“There’s no learning curve luxury for the ministers since they need to perform right from the day one and not to wait till the second year. For the last one year, PH has been harping on the issue of BN liabilities such as debt level and 1MDB issues.

“So come the second year of its administration, blame on other parties can’t be used anymore to create reasons on why the PH can’t function as expected. So, in my opinion, the second year will be challenging for the PH government since the people don’t want to hear excuses but want results, so that teething problems such as high cost of living will be dealt by the government.

“The people seem to be very forgiving in nature for the past year but make no mistake, come May 9 and onwards they maybe will be in an unforgiving mood and demand results instead,“ he said when contacted.

Malaysians must take note that real changes or reforms equivalent to the “grand plan” for Malaysia Baru, can only take place in the coming years.

Political analyst and professor at Department of Government and Civilization Studies, Faculty of Human Ecology, Universiti Putra Malaysia (UPM), Prof Dr Zaid Ahmad said one year is too short to evaluate PH’s performance since the administration needs to do a lot of housekeeping work.

“Now we are entering a new phase in the maturity of the democratic process in Malaysia. It is this maturity that will make democracy flourish. The winners are the rakyat (people),“ he said.

The PH government will mark one year in power tomorrow (Thursday) and still has some way to go to fulfil its election promises in five years.

Tomorrow, around 3pm, Mahathir is scheduled to give a national message in conjunction with PH’s one year in power in Putrajaya.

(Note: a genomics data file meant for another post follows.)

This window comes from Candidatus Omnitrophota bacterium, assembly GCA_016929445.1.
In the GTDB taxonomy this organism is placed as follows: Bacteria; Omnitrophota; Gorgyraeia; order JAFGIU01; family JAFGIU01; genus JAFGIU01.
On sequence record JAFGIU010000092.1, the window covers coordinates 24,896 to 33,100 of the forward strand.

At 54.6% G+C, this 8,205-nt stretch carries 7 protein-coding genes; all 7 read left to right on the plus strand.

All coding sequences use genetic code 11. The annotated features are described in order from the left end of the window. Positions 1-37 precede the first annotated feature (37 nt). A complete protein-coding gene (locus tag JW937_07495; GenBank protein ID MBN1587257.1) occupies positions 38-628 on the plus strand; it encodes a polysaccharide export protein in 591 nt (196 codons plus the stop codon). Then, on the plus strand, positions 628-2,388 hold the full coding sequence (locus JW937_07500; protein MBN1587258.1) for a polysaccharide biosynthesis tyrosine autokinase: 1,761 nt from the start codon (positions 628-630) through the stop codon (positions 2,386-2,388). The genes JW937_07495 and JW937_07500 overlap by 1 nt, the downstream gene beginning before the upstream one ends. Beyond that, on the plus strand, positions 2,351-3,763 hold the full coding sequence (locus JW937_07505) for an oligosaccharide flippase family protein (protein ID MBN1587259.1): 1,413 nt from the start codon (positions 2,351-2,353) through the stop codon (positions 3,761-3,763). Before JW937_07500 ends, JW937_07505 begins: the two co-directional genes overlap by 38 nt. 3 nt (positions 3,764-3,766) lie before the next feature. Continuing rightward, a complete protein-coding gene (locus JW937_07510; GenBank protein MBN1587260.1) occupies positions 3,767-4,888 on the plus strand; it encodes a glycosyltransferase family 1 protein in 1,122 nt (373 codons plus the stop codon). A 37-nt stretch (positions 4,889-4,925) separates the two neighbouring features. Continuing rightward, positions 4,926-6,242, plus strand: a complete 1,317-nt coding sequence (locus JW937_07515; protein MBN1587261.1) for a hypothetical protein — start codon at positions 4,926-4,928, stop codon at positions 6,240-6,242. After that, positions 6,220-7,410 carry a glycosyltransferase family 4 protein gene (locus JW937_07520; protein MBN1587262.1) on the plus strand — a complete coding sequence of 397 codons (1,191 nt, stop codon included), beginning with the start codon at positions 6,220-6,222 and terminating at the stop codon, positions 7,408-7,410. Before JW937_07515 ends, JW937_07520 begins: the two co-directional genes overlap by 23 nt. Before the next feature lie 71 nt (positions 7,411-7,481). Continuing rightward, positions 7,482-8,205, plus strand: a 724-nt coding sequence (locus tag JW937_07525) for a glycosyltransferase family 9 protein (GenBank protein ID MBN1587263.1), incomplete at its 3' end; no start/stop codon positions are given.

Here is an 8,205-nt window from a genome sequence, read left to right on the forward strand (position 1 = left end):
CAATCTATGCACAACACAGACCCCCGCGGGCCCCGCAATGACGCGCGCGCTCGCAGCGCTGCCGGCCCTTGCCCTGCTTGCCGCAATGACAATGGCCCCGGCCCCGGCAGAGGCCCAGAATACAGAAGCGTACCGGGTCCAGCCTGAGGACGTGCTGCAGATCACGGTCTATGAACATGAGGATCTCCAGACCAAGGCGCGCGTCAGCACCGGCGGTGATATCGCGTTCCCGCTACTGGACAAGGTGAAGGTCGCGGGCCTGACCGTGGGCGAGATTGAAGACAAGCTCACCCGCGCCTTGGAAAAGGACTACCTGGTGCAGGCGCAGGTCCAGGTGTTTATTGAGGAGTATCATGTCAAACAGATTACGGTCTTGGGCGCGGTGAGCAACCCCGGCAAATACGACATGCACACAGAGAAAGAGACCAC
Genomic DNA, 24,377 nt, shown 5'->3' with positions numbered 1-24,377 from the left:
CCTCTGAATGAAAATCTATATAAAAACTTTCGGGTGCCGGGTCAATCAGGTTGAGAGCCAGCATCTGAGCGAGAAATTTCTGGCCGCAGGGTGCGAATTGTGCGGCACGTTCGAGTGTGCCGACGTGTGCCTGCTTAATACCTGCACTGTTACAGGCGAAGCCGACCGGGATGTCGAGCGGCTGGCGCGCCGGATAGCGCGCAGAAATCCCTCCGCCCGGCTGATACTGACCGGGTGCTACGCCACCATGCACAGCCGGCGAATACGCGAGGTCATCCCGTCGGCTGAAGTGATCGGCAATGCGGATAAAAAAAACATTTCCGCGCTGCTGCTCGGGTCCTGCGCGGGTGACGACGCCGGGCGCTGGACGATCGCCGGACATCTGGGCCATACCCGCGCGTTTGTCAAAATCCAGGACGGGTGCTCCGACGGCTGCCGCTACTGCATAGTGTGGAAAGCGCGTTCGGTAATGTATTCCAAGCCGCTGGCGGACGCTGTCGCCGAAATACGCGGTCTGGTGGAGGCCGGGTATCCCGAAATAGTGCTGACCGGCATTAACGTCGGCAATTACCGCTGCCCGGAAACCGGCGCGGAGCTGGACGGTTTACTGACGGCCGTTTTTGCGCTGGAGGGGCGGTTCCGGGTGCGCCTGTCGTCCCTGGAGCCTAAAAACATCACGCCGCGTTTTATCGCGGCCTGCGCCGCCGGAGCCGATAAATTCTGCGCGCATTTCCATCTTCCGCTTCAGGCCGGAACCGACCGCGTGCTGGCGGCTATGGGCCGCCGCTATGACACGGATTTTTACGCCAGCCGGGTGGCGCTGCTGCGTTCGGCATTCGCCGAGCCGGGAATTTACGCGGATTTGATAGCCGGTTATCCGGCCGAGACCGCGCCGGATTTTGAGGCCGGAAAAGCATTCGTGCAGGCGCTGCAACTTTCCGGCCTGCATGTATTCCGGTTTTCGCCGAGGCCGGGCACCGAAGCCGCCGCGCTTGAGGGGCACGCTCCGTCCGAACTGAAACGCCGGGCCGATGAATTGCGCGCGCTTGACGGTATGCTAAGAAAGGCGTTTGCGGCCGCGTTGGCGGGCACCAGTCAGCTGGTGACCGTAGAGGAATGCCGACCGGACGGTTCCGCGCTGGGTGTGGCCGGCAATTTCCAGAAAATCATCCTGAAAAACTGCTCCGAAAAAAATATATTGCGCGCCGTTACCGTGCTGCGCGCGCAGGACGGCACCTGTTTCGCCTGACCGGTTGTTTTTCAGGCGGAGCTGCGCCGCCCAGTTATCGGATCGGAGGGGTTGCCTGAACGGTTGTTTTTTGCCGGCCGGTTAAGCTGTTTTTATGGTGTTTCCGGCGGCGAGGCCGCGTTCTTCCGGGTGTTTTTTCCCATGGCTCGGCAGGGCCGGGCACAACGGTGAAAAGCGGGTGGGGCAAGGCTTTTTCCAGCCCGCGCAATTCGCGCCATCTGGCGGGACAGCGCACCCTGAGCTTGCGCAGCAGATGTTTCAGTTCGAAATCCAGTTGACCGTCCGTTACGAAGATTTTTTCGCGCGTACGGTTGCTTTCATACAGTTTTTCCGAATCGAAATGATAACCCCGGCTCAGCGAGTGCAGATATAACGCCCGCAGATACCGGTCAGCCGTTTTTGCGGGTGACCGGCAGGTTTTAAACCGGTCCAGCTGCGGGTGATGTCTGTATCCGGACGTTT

What is in store for the rakyat in his message?

Pakatan Harapan government’s achievements

The following are among the Pakatan Harapan government’s achievements in its first year of administering the country.

» The East Coast Rail Link (ECRL) project will resume at a reduced cost of RM44 billion from RM65.5 billion

» 25% broadband price reduction

» RON95 petrol capped at RM2.08 per litre

» Malaysia recovered US$322 million (about RM1.3 billion) worth of 1Malaysia Development Berhad (1MDB) assets

» Empowering women (more women appointed to high positions in various fields)

» RM805 million in savings made through the renegotiation of infrastructure projects by previous government

» Malaysia’s foreign direct investments (FDIs) increased by 48% in 2018

» Goods and Services Tax (GST) abolished

» Introduction of Bantuan Sara Hidup (BSH) aid for lower income group

» Opposition member of Parliament appointed as Public Accounts Committee (PAC) chairman

» Appointing individual who does not represent any political party as Dewan Rakyat Speaker

» Resolving the financial crisis facing the Pilgrims’ Fund Board or Lembaga Tabung Haji (TH)

» Unlimited travel pass for commuters (My100 and My50)

» Introduction of the Suri Incentive Scheme (i-Suri) with the Employees Provident Fund for housewives registered with e-Kasih

» Smoking ban in all eateries

» Felda White Paper spells out RM6.23 billion financial aid boost for Felda

» White Paper on sustainability of Felda